There is at least a feeble attempt to construct a premise for this hotch-potch: from his suite in Heaven, Ziegfeld (William Powell -- who played the character in The Great Ziegfeld but here appears to be a weird cross between a peeping Tom and Captain Kangaroo) maps out one final, ultimate Follies to be remembered by. His reminiscences of days gone by are acted out by a troupe of truly creepy-looking puppets. This is a fitting beginning to what is perhaps the "fakiest" movie I've ever seen. Literally everything in the movie is completely unreal and stylized -- which, I suppose, was the point. This is supposed to be pure escapist entertainment. As you might expect, things are hit-or-miss. Fred Astaire (the closest thing to a headliner; he is featured in four major pieces and three dance routines) exudes class whenever he's on stage, even when he plays a suave jewel thief in "This Heart of Mine." His memorable "Babbitt and the Bromide" duet with Gene Kelly is unquestionably the film's highlight and really should have been the final number. Instead, we get a rather leaden delivery of a ballad called "Beauty" by Kathryn Grayson, in a production number that notoriously turned into a near-disaster thanks to a hyperactive bubble machine. Think Lawrence Welk on steroids. I suppose that this number, with its bevy of beauties, was meant to be a bookend for the opening "Pink" number starring Lucille Ball and a cast of babes, but, given that part of that earlier bit involved pink-clad Lucy cracking a whip at women in cat costumes, it couldn't help but come up a bit short. The recently deceased Lena Horne's sassy delivery of "Love" should also be mentioned, though setting the performance in what contemporaries might have termed a "low Negro den" tended to undercut the very idea of featuring a woman of color at all.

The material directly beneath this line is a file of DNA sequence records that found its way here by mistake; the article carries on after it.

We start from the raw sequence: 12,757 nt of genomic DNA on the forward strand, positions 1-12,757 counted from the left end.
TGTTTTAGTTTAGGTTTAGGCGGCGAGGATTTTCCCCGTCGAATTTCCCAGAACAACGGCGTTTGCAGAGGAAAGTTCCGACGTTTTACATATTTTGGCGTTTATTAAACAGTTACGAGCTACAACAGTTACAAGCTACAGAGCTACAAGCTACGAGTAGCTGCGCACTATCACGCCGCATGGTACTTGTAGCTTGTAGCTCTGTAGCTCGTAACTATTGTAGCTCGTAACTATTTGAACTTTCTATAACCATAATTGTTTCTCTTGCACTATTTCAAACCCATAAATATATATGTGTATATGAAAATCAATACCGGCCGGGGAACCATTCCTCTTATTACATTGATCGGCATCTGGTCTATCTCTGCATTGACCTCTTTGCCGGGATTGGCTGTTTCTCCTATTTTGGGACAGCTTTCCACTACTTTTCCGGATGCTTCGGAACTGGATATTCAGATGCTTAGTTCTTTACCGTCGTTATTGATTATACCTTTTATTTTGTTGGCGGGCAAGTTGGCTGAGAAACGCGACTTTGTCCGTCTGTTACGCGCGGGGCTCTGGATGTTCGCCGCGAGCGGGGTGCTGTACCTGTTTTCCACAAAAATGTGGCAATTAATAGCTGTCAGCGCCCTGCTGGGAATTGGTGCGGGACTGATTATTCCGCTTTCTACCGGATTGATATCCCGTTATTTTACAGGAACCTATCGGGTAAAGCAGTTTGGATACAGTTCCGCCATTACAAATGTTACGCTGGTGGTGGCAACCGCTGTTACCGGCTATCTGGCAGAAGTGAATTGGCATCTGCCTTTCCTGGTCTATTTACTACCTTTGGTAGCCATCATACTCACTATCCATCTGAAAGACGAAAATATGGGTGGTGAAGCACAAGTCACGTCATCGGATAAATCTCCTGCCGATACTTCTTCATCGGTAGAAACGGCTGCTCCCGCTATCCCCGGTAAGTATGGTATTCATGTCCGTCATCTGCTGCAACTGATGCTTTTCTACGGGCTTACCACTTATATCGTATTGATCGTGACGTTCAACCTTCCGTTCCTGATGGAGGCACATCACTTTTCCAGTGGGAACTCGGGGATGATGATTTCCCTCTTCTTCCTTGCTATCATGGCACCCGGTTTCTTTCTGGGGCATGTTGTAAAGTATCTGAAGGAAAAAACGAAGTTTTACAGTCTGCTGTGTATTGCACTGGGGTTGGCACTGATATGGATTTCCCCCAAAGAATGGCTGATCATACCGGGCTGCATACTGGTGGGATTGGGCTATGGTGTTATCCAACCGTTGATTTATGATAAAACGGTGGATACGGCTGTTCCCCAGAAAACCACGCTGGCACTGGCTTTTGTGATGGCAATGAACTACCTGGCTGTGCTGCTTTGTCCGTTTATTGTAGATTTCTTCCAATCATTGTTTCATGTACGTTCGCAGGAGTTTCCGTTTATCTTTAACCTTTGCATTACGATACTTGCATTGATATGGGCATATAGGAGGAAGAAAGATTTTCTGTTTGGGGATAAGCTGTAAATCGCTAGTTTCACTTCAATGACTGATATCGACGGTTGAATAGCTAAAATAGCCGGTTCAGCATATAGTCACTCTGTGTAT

The "old-time" comedy routines hold more historic interest than actual entertainment value. It is instructive to see such old Ziegfeld troupers as Victor Moore and Fanny Brice plying their trade, and watching a frustrated Keenan Wynn eat a telephone (!) is certainly memorable, but the most famous business shown here is Red Skelton's "Guzzler's Gin" routine, and, quite frankly, I wasn't impressed. This is strange, as I've always liked the equally broad humor of The Honeymooners. Actually, the best comedy bit of all herein is the strangely rap-anticipatory "The Great Lady Gives an Interview" starring Judy Garland, who plays a "Grande Dame" actress famous for her biographical roles. (This was apparently meant to be a poke of some sort at Greer Garson, who was originally slated for this role.) Pressed by the press to "give with the scoop" about her newest bio-pic, Judy basically starts to rap about the story of the female inventor of... the safety pin! It's very funny and well-choreographed, and Judy is, as always, excellent.
Oh... and Esther Williams swims around for a while, too. I guess that the phrase "you had to be there" applies equally well underwater.
Overall: a pleasant viewing experience, but certainly not a "new era in entertainment," much as MGM might have wished it were so.
The extras include a brief documentary on Ziegfeld Follies' production history and the trailers for the three MGM Ziegfeld movies. Now, for the other subjects:
(1) A black-and-white Crime Does Not Pay short, The Luckiest Guy in the World (1947), starring Barry Nelson (the first actor ever to play James Bond, let's not forget). This series was not based on the famous comic-book series of the same name; the first CDNP film actually predated the comic books by some seven years. The Luckiest Guy is the classic tale of a guy who thinks he's gotten away with murder, BUT... This was nominated for an Oscar for Best Short Subject.
(2) Tex Avery's The Hick Chick (1946) and Hanna and Barbera's Tom and Jerry joint, Solid Serenade (1946) (aka "The One Where Tom Sings and Talks More Than He Ever Did Before or Would Ever Do Again, At Least at MGM"). Both good, both completely representative of the vastly different styles of their creative "driving forces." Never having been much of an Avery fan, I prefer the classic H-B mayhem. The female cat (she actually has an official name: Toodles Galore [why not Pussy? Never mind...]) is a treat for the eyes, especially those that enjoy looking at Miss Ma'amselle Hepzibah.
If you ever run across this DVD, you could do much worse than renting it for an enjoyable night's entertainment in the grand MGM tradition. Buying it, now... that's probably another story, depending upon how much of an obsessive-compulsive MGM completist you are.